Rationalize the denominator by multiplying the expression with \(\frac{\sqrt{x} + 1} {\sqrt{x} + 1}\). Distribute the \(n\) and rewrite the expression as

@Aditya Kumar
–
Did you use L.Hospital's Rule ?
–
A K
·
1 year, 8 months ago

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@A K
–
Yes. Can u prove the L.hospital rule?
–
Aditya Kumar
·
1 year, 8 months ago

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Since this is an indeterminate form of the \(\dfrac{0}{0}\) form, we can simply use the L.Hospital's Rule to evaluate the given limit, which is as you follow:

@Sandeep Bhardwaj
–
There is an answer without using L.Hospital's Rule ,....can u find it ?
–
A K
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1 year, 8 months ago

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@A K
–
There will be no difference in the answer whether you solve it using L.Hospital's rule or not. But yeah, there obviously exists a way to evaluate it without using L.Hospital's rule, as Pranshu did. And notice that the answer is still the same.
–
Sandeep Bhardwaj
·
1 year, 8 months ago

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@Sandeep Bhardwaj
–
We could just use L'Hopital's rule but sometimes we can search about another answer ...I was looking for an approach that does not use this rule and I am sorry I didn't mention , but your solution still elegant :))
–
A K
·
1 year, 8 months ago

## Comments

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TopNewestWithout L'Hôpital's rule

Rationalize the denominator by multiplying the expression with \(\frac{\sqrt{x} + 1} {\sqrt{x} + 1}\). Distribute the \(n\) and rewrite the expression as

\[ \lim _{ x \to 1 } \frac{ (x - 1) + (x^{2} - 1) + (x^{3} - 1) + \cdots + (x^{n} - 1) }{x -1} \cdot (\sqrt{x} + 1)\]

\[ = \lim _{ x \to 1 } \left( \frac{ x - 1 } { x -1 } + \frac{ x^{2} - 1 } { x -1 } + \frac{ x^{3} - 1 } { x -1 } + \cdots + \frac{ x^{n} - 1 } { x -1 }\right) \cdot (\sqrt{x} + 1)\]

\[ = \lim _{ x \to 1 } \left( (1) + (1 + x) + (1 + x + x^{2}) + (1 + x + x^{2} + x^{3}) + \cdots + (1 + x + x^{2} + x^{3} + \cdots + x^{n-1}) \right) \cdot (\sqrt{x} + 1)\]

Now solve by substitution:

\[ = ( 1 + 2 + 3 + \cdots + n) \cdot (1 + 1) = \boxed{n(n+1)}\] – Pranshu Gaba · 1 year, 8 months ago

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– John Frank · 1 year, 4 months ago

Amazing solution! :)Log in to reply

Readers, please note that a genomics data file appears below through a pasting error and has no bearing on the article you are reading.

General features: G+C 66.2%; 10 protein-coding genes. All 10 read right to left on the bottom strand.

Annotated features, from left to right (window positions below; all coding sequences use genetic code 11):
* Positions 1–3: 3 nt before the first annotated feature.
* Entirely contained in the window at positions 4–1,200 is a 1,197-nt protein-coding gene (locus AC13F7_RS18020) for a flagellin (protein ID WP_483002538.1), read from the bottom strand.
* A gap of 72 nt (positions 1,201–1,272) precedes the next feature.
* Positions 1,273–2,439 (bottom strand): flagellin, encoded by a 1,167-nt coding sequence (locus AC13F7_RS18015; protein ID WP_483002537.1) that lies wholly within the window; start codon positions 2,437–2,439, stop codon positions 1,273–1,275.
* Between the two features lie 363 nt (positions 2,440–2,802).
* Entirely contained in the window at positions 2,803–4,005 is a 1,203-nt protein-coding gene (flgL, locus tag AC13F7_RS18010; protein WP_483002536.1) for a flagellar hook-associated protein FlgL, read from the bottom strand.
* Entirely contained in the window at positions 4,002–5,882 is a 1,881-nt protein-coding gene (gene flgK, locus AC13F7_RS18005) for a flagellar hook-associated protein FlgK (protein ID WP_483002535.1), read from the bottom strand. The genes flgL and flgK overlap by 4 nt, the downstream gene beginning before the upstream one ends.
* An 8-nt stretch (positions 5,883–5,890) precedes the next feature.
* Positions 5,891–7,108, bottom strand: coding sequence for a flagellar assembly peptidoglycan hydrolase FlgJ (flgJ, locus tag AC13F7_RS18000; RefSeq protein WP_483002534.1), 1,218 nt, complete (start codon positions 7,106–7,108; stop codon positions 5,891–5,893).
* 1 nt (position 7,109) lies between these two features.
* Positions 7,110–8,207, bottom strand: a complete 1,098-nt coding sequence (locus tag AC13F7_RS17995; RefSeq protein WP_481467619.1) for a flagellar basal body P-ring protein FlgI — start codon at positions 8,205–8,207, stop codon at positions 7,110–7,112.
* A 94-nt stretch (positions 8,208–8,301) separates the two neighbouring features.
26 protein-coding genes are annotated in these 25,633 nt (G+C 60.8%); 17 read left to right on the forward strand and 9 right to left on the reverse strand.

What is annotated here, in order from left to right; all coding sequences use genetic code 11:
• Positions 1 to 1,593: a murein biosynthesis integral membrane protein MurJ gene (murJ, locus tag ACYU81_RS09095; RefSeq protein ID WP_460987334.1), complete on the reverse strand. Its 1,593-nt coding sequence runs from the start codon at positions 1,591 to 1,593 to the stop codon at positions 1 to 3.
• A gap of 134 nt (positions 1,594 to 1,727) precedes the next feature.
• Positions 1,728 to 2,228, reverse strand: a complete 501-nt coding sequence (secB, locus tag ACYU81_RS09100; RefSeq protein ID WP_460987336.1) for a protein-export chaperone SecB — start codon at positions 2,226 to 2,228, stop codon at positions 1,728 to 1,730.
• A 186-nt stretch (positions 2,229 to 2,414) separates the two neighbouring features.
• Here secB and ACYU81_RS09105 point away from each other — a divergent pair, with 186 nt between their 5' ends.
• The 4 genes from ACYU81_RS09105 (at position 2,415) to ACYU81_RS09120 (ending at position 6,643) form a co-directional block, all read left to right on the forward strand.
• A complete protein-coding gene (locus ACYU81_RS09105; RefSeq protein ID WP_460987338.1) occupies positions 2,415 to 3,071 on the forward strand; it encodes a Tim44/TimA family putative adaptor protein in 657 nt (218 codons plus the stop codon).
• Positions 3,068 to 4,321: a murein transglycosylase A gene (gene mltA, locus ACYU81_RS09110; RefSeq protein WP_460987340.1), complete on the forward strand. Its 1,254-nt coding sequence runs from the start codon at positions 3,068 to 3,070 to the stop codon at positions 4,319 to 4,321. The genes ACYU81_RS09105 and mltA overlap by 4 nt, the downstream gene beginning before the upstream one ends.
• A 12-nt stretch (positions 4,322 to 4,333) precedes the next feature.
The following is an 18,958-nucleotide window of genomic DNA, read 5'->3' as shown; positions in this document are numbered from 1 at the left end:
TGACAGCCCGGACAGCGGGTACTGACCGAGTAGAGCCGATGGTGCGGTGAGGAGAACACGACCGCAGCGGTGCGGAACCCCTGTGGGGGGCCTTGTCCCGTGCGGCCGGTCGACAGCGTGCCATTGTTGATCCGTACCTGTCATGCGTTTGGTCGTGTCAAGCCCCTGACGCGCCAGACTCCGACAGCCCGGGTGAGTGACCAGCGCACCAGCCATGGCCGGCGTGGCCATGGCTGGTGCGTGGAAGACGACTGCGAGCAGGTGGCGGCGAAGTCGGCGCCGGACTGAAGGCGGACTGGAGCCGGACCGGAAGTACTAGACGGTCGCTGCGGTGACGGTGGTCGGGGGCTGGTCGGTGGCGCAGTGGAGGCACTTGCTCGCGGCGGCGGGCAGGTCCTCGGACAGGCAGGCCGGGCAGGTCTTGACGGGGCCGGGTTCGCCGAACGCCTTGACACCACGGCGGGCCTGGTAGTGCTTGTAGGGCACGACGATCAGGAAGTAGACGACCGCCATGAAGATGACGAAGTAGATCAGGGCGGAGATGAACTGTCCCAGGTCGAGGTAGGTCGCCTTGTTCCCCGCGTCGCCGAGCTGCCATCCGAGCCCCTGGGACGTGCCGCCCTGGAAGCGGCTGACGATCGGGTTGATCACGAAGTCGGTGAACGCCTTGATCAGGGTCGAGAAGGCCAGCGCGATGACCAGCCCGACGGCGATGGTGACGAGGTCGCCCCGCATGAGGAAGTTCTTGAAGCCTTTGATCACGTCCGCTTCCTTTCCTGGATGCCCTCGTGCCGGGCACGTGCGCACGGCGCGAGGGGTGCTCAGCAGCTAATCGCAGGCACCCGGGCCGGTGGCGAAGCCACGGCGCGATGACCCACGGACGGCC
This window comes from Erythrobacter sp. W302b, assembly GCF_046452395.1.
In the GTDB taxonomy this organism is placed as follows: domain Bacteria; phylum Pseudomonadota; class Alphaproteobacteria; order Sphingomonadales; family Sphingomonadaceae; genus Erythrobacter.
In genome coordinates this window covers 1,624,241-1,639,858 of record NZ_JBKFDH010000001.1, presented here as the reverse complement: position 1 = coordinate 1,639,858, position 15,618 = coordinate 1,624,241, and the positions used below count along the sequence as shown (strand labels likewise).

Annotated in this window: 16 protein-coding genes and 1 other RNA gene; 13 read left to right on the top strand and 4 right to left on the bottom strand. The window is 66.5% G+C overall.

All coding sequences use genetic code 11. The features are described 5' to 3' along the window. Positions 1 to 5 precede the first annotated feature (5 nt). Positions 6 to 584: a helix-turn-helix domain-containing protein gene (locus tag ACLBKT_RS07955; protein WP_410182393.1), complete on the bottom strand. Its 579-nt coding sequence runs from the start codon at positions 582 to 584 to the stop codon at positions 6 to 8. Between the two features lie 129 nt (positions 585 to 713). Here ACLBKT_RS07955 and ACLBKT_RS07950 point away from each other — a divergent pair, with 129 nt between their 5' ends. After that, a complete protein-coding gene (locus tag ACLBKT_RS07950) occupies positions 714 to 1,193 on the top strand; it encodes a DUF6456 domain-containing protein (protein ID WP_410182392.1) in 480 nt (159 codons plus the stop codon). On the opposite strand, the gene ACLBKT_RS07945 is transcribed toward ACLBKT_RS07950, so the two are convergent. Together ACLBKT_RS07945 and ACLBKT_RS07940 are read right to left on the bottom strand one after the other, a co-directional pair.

n(n+1) – Jahid Rafi · 11 months ago

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n(n+1) – Akshay Singh Sengar · 1 year, 8 months ago

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– A K · 1 year, 8 months ago

Did you use L.Hospital's Rule ?Log in to reply

n(n+1) May be thats the answer. If it is correct please notify. – Mukul Sharma · 1 year, 8 months ago

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– A K · 1 year, 8 months ago

Did you use L.Hospital's Rule ?Log in to reply

n(n+1) – Vincent Miller Moral · 1 year, 8 months ago

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– A K · 1 year, 8 months ago

Did you use L.Hospital's Rule ?Log in to reply

– Vincent Miller Moral · 1 year, 8 months ago

Yes. However I cannot post my solution. My Latex skills s*cks. Sorry.Log in to reply

\(n^{2}+n\)??? – Aditya Kumar · 1 year, 8 months ago

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– A K · 1 year, 8 months ago

Did you use L.Hospital's Rule ?Log in to reply

– Aditya Kumar · 1 year, 8 months ago

Yes. Can u prove the L.hospital rule?Log in to reply

Since this is an indeterminate form of the \(\dfrac{0}{0}\) form, we can simply use the L.Hospital's Rule to evaluate the given limit, which is as you follow:

\[\begin{array}{} & \lim_{x\to1} \dfrac{x+x^2+x^3+\ldots +x^n-n}{\sqrt x-1} \\ & = \lim_{x \to 1} \dfrac{1+2x+3x^2+\ldots +nx^{n-1}}{\dfrac{1}{2 \sqrt x}} \\ & = n(n+1) \end{array} \] – Sandeep Bhardwaj · 1 year, 8 months ago

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– A K · 1 year, 8 months ago

There is an answer without using L.Hospital's Rule ,....can u find it ?Log in to reply

– Sandeep Bhardwaj · 1 year, 8 months ago

There will be no difference in the answer whether you solve it using L.Hospital's rule or not. But yeah, there obviously exists a way to evaluate it without using L.Hospital's rule, as Pranshu did. And notice that the answer is still the same.Log in to reply

– A K · 1 year, 8 months ago

We could just use L'Hopital's rule but sometimes we can search about another answer ...I was looking for an approach that does not use this rule and I am sorry I didn't mention , but your solution still elegant :))Log in to reply